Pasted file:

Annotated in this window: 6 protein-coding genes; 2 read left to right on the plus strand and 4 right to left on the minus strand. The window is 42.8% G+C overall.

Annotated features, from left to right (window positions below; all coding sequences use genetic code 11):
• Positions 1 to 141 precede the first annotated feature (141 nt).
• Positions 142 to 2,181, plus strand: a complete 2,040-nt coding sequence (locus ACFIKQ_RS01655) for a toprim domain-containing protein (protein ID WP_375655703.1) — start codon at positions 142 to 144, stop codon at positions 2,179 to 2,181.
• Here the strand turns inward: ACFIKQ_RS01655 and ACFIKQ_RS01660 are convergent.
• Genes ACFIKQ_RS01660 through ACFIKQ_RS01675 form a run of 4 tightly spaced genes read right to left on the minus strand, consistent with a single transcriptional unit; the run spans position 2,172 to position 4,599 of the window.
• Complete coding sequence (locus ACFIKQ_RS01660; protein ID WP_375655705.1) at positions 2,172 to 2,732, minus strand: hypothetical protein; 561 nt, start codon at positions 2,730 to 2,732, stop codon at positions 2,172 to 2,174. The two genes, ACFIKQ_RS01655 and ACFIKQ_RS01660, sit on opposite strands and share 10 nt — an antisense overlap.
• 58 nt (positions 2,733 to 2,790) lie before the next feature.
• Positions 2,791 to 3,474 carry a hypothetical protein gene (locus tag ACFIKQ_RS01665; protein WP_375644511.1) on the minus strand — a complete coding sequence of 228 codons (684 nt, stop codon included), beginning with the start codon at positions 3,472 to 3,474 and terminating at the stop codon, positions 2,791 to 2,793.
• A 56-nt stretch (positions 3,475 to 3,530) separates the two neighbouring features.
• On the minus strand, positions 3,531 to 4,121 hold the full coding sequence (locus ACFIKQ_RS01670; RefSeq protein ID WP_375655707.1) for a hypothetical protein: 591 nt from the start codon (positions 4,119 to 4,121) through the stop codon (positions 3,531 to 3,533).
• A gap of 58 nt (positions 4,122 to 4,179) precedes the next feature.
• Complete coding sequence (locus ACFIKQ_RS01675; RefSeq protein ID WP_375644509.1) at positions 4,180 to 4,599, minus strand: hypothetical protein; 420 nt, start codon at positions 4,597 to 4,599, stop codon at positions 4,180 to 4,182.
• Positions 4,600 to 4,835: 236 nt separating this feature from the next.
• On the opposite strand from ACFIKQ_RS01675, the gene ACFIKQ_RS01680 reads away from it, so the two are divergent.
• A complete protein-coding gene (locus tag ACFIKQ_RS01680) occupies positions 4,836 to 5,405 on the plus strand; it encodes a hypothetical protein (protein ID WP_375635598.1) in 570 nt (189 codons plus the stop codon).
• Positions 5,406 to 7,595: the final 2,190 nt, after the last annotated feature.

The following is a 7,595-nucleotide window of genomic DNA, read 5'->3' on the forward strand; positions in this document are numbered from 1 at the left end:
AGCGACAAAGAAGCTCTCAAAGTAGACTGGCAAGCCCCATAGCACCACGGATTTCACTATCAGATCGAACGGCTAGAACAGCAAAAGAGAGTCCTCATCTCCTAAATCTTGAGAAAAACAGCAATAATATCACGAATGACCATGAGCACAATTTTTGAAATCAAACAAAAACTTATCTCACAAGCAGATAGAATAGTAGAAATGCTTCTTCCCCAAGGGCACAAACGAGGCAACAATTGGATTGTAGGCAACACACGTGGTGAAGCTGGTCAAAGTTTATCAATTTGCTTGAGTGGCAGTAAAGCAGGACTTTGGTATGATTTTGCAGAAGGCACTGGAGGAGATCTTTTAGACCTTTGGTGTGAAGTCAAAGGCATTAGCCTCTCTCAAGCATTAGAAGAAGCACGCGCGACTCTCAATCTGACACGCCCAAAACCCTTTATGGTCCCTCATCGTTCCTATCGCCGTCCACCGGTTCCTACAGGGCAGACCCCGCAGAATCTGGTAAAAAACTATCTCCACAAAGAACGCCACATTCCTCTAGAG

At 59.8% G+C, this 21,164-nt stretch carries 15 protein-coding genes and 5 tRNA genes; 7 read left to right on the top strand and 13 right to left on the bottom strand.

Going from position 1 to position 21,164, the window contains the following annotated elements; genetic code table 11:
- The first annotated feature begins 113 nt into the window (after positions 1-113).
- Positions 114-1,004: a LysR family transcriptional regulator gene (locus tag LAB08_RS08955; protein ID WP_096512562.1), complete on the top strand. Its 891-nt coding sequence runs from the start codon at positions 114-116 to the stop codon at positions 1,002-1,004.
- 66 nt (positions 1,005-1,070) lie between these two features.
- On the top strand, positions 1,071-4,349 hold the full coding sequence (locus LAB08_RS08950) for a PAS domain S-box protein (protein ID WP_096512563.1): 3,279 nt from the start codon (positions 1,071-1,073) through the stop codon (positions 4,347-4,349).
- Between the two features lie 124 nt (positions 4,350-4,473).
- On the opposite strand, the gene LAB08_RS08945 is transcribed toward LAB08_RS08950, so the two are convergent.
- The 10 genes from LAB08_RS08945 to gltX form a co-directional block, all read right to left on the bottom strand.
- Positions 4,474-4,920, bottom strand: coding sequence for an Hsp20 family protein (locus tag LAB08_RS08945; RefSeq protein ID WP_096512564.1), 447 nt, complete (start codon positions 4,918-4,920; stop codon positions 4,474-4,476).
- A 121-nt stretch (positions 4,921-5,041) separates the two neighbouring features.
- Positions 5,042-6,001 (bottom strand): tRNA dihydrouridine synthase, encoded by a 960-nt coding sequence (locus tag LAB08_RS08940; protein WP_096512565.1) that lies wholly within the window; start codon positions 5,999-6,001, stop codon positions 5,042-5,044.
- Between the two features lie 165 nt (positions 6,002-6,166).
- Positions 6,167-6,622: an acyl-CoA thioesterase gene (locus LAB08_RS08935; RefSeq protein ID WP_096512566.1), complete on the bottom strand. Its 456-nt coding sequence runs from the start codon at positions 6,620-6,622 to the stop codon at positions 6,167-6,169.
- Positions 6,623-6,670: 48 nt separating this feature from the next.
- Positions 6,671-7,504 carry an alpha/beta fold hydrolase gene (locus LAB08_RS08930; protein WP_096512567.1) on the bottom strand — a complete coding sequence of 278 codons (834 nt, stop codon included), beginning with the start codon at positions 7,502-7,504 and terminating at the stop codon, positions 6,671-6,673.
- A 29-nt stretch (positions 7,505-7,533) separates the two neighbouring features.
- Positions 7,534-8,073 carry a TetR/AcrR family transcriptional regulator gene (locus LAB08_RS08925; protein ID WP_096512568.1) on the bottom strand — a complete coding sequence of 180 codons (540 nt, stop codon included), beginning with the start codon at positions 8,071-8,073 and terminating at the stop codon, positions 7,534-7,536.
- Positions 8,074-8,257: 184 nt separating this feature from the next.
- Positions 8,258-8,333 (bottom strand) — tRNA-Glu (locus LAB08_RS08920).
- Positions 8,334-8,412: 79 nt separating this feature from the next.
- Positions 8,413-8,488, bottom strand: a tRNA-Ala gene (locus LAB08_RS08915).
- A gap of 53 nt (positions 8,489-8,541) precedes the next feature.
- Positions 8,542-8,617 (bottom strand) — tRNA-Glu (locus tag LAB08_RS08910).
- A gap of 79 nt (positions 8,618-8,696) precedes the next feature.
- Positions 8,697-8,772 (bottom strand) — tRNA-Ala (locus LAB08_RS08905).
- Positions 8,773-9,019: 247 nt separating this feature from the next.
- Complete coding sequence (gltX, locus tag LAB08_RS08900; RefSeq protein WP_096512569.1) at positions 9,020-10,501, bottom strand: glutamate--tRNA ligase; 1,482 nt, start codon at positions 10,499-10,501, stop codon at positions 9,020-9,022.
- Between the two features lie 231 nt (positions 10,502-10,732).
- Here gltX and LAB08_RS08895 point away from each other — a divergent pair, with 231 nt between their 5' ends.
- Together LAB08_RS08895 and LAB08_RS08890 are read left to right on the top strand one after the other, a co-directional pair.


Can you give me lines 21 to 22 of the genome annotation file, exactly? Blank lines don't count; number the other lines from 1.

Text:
Going from position 1 to position 21,164, the window contains the following annotated elements; genetic code table 11:
- The first annotated feature begins 113 nt into the window (after positions 1-113).